Source: John Atlas, Peter Dreier, Gregory D. Squires, New Labor Forum, Vol. 17 no. 3, Fall 2008
Business leaders, activist groups, and politicians are calling for our government to do something before the situation worsens. The Bush administration proposed a bail-out for big Wall Street firms, but as of this writing (May 2008) has done little for homeowners except asking banks to voluntarily restructure troubled loans. The subprime crisis has been a hot-button issue during the 2008 presidential campaign. The Republican candidates were conspicuously silent, while the Democrats offered reasonable ideas for coping with the symptoms (especially regarding homeowners facing foreclosure), but no major candidate proposed the sweeping reforms needed to address the root causes–four pillars of which are outlined below.
Source: Bill Fletcher Jr., New Labor Forum, Vol. 17 no. 3, Fall 2008
This agenda will be moot without a strong backing from social forces that are prepared to press for its implementation. Any demobilization of those who successfully brought the Democratic candidate to victory will buoy the political Rights leverage to assert its own agenda. Right-wing forces will push for a continuation of the Bush administrations anti-progressive policies. Thus, if we are not prepared to consistently place enough pressure on our “friend” in the White House, we should expect a repeat of the Bill Clinton years–an era in which there was (technically) a high degree of access to the President and top cabinet officials, but the progressive social movements were afforded very little actual power.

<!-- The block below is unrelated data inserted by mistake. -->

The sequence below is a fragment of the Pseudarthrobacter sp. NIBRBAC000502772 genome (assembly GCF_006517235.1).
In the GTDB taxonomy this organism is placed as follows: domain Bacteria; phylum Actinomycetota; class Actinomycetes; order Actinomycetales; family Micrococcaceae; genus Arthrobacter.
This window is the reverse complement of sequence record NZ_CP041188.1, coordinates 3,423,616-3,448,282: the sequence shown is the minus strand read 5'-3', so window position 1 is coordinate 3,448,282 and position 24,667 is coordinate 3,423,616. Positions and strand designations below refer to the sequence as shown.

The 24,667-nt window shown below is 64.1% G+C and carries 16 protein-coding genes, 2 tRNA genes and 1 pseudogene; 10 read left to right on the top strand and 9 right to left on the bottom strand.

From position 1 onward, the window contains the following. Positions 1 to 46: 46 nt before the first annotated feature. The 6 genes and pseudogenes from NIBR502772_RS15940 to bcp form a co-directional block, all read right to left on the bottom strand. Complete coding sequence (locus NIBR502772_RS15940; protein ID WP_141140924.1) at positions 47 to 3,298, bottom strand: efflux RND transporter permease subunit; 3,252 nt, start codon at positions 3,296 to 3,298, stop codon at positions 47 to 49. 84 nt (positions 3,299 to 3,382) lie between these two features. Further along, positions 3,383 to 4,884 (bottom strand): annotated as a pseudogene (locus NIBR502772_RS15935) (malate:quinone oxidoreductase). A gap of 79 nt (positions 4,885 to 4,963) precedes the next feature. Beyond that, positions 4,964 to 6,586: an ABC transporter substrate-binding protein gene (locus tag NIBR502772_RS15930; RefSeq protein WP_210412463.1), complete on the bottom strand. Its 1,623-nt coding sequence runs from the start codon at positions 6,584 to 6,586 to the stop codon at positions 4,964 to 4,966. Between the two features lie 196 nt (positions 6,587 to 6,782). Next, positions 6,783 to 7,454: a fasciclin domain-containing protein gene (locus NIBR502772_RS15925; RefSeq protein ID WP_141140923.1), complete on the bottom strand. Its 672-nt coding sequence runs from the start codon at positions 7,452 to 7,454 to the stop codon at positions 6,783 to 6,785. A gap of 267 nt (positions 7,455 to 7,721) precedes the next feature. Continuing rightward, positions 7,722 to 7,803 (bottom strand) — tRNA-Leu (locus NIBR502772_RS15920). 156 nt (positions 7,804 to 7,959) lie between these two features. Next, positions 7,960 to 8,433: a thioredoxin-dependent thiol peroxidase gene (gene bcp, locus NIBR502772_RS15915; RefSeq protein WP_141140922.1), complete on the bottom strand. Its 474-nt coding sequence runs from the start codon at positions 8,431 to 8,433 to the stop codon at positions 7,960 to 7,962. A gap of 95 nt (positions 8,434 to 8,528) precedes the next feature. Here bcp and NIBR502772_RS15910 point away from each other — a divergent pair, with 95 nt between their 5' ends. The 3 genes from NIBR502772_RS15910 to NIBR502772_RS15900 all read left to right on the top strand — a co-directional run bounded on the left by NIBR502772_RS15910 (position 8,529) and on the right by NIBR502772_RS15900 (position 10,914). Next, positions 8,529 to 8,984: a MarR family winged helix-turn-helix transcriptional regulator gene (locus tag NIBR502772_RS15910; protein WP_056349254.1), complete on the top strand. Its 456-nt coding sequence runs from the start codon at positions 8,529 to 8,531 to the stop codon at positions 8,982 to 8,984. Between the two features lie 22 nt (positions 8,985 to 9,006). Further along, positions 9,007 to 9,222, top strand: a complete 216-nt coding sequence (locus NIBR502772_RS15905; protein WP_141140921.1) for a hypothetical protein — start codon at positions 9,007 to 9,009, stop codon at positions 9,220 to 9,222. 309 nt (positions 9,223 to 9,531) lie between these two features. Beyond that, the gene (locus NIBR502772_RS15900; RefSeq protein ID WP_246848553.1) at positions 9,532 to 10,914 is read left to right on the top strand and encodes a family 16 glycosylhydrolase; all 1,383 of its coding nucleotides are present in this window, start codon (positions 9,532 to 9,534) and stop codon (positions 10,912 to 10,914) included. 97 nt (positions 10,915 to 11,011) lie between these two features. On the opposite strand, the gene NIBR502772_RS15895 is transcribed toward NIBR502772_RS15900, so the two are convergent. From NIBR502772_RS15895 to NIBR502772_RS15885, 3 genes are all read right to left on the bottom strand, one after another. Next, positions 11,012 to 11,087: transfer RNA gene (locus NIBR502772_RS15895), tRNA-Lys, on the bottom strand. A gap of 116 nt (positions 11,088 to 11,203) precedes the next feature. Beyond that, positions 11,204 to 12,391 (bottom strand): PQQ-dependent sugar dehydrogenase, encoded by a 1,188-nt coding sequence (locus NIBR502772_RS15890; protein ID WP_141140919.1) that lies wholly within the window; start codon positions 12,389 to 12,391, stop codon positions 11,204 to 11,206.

Source: Elise Gould, Economic Policy Institute, Economic Snapshot, October 9, 2008
The health coverage most Americans receive is becoming harder to find. Since 2000, workers and their families have become uninsured at alarming rates: there were over 4 million more uninsured workers in 2007 than in 2000. A new EPI Briefing Paper by Elise Gould finds that employer-sponsored health insurance coverage has declined for the seventh year in a row. Between 2006 and 2007, public insurance was the only reason that more Americans did not become uninsured as coverage fell through work. This week’s Snapshot is illustrated by an interactive map that shows the loss in employer-sponsored health insurance coverage in all states and the District of Columbia within the under-65 population, workers, and children from 2000 to 2007.